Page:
Samuel Gurney the elder (1786-1856), Quaker banker and philanthropist [Thomas Waddington; Edward Cherry; Rouen, France]
London. 30 October 1838.
2pp., 4to. On both sides of the first leaf of a bifolium, with the reverse of the second leaf cut down by a third, and carrying a red wax seal and three postmarks, with the address by Gurney to Waddington in Rouen. After explaining that he has been away in Yorkshire, he expresses regret that 'our efforts respecting Edwd Cherry have so terminated - it is however clear that the maintenance of fhis wife and family is an overwhelming duty to him'. He has himself made payments in London, and understood that 'our Friends in Rouen were to pay for the room &c'.
J. A. Froude [James Anthony Froude] (1818-1894), historian, son of Robert Hurrell Froude (1771-1859), Archdeacon of Totnes
Dartington. Undated, but written before his father's death in 1859.
3pp., 12mo. Bifolium, on grey paper embossed with crest. In good condition, on lightly-aged paper, with slight damage to second leaf and with part of the paper to which it was attached still adhering to the blank reverse. He begins by declaring that he is 'much vexed' over a mix-up about a parcel of books 'I wrote expressly to London to desire that they might be sent here. As there is no help for it now I must beg you to believe it was not through carelessness of mine'. He asks her to send them on to Dartington, and to let him know the cost, which he will remit in postage stamps.
[Henry Fox; Richard Arundell; George Lyttelton; Thomas Winnington, Paymaster General of the Guards Garrisons & Land Forces; Warrington; Mersey; Irwell; Lancashire; Cheshire; Jacobite Rebellion, 1745]
Writ dated from the Court of St James [London], 10 April 1746. The other two items undated.
ONE: The copy writ is 2pp., 8vo. On a leaf of laid paper with crown watermark. Aged and worn, and separated into two halves along central vertical crease line. Headed 'George R', the document begins: 'Whereas the Land Owners and Inhabitants within ye: Counties of Cheshire & Lancashire have most hbly represented unto us That Cross ye: River Mercy wch runs between those Counties had been built three Stone Bridges vizt. Warrington Bridge Stockport Bridge and Crossford Bridge and a Wooden Bridge called Carington Bridge'.
Sir George Thomas Smart (1776-1867), English conductor and organist [The National Register]
Letter: 91 Great Portland Street [London]. 6 March 1819. Both newspaper cuttings from 1867.
Letter: 1p., 12mo. In fair condition, on lightly-aged paper. Neatly laid down on a page detached from an album, with border. In response to a note from the recipient, he explains that the 'hurry of professional business' has prevented him from making the following statement: 'I beg to assure you that on Monday Jany: 25th.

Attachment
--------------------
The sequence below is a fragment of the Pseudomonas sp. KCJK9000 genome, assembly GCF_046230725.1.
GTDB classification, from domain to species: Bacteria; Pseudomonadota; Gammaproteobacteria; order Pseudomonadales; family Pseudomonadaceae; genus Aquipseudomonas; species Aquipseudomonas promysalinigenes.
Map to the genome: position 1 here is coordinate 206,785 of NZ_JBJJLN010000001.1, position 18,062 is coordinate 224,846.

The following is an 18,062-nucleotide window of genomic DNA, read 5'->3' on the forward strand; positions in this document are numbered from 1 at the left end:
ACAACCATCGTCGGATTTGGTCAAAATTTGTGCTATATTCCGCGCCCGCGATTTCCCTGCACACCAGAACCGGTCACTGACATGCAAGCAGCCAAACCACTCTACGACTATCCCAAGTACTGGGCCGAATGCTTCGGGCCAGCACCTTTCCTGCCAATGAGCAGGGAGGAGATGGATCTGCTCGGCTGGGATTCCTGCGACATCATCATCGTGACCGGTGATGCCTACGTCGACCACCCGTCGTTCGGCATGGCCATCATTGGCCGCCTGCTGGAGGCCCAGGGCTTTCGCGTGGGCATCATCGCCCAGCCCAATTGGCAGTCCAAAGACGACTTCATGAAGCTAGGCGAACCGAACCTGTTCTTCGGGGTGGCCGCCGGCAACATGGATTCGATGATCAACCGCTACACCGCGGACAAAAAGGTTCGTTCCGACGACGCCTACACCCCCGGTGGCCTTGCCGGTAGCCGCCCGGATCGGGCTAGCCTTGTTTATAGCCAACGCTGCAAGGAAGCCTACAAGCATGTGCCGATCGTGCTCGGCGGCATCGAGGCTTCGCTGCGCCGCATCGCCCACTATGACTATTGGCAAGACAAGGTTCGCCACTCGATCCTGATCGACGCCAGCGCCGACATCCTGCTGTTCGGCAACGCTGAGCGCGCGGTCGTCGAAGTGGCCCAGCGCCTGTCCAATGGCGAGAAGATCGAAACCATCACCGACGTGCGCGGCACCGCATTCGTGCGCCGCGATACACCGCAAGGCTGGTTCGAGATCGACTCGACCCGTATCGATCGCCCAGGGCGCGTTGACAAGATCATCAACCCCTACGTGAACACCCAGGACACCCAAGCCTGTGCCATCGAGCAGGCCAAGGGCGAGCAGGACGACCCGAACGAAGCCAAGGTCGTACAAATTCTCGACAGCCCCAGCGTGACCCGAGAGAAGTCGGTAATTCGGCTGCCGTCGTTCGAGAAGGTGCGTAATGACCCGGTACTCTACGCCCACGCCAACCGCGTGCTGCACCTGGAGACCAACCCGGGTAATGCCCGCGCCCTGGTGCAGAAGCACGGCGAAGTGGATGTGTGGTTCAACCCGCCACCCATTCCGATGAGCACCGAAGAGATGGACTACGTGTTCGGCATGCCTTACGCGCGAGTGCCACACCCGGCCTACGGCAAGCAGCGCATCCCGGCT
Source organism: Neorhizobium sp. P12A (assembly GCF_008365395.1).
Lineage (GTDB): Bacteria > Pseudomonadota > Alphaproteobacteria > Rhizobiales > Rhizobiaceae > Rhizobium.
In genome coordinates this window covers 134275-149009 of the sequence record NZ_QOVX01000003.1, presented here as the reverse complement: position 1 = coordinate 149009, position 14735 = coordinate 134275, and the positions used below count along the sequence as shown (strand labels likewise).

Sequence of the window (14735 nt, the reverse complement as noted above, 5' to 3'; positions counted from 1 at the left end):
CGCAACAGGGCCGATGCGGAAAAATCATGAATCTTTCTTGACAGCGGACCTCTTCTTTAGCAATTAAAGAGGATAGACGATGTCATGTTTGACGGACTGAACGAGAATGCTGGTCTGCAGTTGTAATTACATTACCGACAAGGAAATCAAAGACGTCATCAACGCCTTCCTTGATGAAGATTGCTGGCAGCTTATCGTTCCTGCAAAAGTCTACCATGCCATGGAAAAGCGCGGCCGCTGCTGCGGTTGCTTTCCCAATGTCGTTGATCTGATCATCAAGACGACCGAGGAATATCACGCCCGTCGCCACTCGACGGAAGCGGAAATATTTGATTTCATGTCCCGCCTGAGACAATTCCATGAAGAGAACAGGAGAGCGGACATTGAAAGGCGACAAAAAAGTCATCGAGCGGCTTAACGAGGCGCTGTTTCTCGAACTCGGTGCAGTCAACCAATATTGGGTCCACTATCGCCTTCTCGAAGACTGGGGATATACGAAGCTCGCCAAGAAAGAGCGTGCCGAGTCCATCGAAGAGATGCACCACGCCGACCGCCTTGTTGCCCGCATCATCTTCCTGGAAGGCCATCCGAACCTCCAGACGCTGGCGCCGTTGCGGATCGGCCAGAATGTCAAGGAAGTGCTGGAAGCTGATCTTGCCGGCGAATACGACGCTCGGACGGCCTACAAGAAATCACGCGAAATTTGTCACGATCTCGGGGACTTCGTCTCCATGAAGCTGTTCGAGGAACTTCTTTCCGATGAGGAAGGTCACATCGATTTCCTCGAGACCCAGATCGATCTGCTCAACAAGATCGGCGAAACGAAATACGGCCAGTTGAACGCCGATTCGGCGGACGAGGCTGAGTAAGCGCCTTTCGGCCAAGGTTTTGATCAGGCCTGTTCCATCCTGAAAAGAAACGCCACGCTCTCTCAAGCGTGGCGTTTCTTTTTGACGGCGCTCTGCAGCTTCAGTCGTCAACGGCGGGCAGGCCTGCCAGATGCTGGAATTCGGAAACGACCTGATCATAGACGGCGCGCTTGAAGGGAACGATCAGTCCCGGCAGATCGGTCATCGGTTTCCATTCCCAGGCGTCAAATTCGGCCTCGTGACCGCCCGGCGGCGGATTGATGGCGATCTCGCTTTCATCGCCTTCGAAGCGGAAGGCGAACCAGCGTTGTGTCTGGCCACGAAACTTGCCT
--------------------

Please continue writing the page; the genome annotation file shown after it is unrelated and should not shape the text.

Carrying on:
[British Act of Parliament: 'An Act for Relief of Poor Prisoners for Debt or Damages', 22 November 1695]
London: Printed by Charles Bill, and the Executrix of Thomas Newcomb, deceas'd, Printers to the Kings most Excellent Majesty. 1695.
 + 14pp., 8vo, with the text paginated 349-359. Disbound. Good, on aged paper. At the head of the title, in a contemporary hand: 'Relief of poor prisoners'. The title carries the royal crest, and reads in full: 'Anno Regni Gulielmi II. Regis Angliae, Scotiae, Franciae & Hiberniae, Septimo & Octavo. | At the Parliament begun at Westminster the Two and twentieth Day of November, Anno Dom. 1695.
Joseph Gurney Bevan (1753-1814), English Quaker writer [Thomas Eaton of Swansea, Glamorganshire; William Padley; Sir Richard Phillips (1767-1840), author and publisher; Society of Friends]
'London 3d. 5mo 1793 [3 May 1795]'.
1p., 4to. In good condition, on lightly aged and worn paper. The letter mainly relates to the estate of William Padley senior of Swansea, who had died in 1801. Bevan begins by stating that he has had no reply to his letter of 8 May. 'I now hand thee a small account against W P's estate which I should be pleased to have closed by payment. - At the same time I inform thee I have in my possession R Phillips (of Lond) [i.e. Sir Richard Phillips] bill for a proof under City seal respecting W P.'s Estate in Maryland £4. 2.
[Sir Thomas Maryon Wilson (1774-1821), 7th Baronet, of Charlton House; Woolwich and Charlton in Kent; Leicestershire]
[Woolwich and Charlton.] Covering the period between 1797 and 1804.
36pp., 12mo. In worn calf-bound account book. In good internal condition, on aged paper; detached from the worn leather binding, and with the front free endpaper (bearing the title) loose. Label pasted to front cover reads: 'Accounts | G. B. R. | Charlton | Woolwich | Leicestershire | 1797 to 1804'. The volume is the work of Wilson (who acquired the estates in 1798 on the death of his father) or of his land agent. Paginated by the writer to 64, and with the accounts for 'Land Tax paid and allowed' on pp.1-7, for 'Cash paid & allowed for' on pp.11-23, and 'Cash paid & allowed for.